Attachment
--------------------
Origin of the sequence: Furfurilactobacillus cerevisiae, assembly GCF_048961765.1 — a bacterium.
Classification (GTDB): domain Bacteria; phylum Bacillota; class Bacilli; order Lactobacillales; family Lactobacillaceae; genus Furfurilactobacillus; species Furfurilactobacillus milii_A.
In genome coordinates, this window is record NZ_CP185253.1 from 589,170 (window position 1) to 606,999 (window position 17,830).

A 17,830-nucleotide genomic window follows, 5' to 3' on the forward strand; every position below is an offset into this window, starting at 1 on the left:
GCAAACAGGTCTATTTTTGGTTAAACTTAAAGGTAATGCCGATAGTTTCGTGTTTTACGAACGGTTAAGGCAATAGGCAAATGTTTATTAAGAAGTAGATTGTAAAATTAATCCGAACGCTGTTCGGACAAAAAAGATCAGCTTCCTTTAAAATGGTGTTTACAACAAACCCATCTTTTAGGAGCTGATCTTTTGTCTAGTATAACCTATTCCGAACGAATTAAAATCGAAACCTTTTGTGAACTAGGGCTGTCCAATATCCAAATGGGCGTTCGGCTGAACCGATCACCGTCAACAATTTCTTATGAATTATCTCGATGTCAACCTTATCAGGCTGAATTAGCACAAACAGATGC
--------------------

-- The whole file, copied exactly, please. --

Origin of the sequence: Furfurilactobacillus cerevisiae, assembly GCF_048961765.1 — a bacterium.
Classification (GTDB): domain Bacteria; phylum Bacillota; class Bacilli; order Lactobacillales; family Lactobacillaceae; genus Furfurilactobacillus; species Furfurilactobacillus milii_A.
In genome coordinates, this window is record NZ_CP185253.1 from 589,170 (window position 1) to 606,999 (window position 17,830).

A 17,830-nucleotide genomic window follows, 5' to 3' on the forward strand; every position below is an offset into this window, starting at 1 on the left:
GCAAACAGGTCTATTTTTGGTTAAACTTAAAGGTAATGCCGATAGTTTCGTGTTTTACGAACGGTTAAGGCAATAGGCAAATGTTTATTAAGAAGTAGATTGTAAAATTAATCCGAACGCTGTTCGGACAAAAAAGATCAGCTTCCTTTAAAATGGTGTTTACAACAAACCCATCTTTTAGGAGCTGATCTTTTGTCTAGTATAACCTATTCCGAACGAATTAAAATCGAAACCTTTTGTGAACTAGGGCTGTCCAATATCCAAATGGGCGTTCGGCTGAACCGATCACCGTCAACAATTTCTTATGAATTATCTCGATGTCAACCTTATCAGGCTGAATTAGCACAAACAGATGC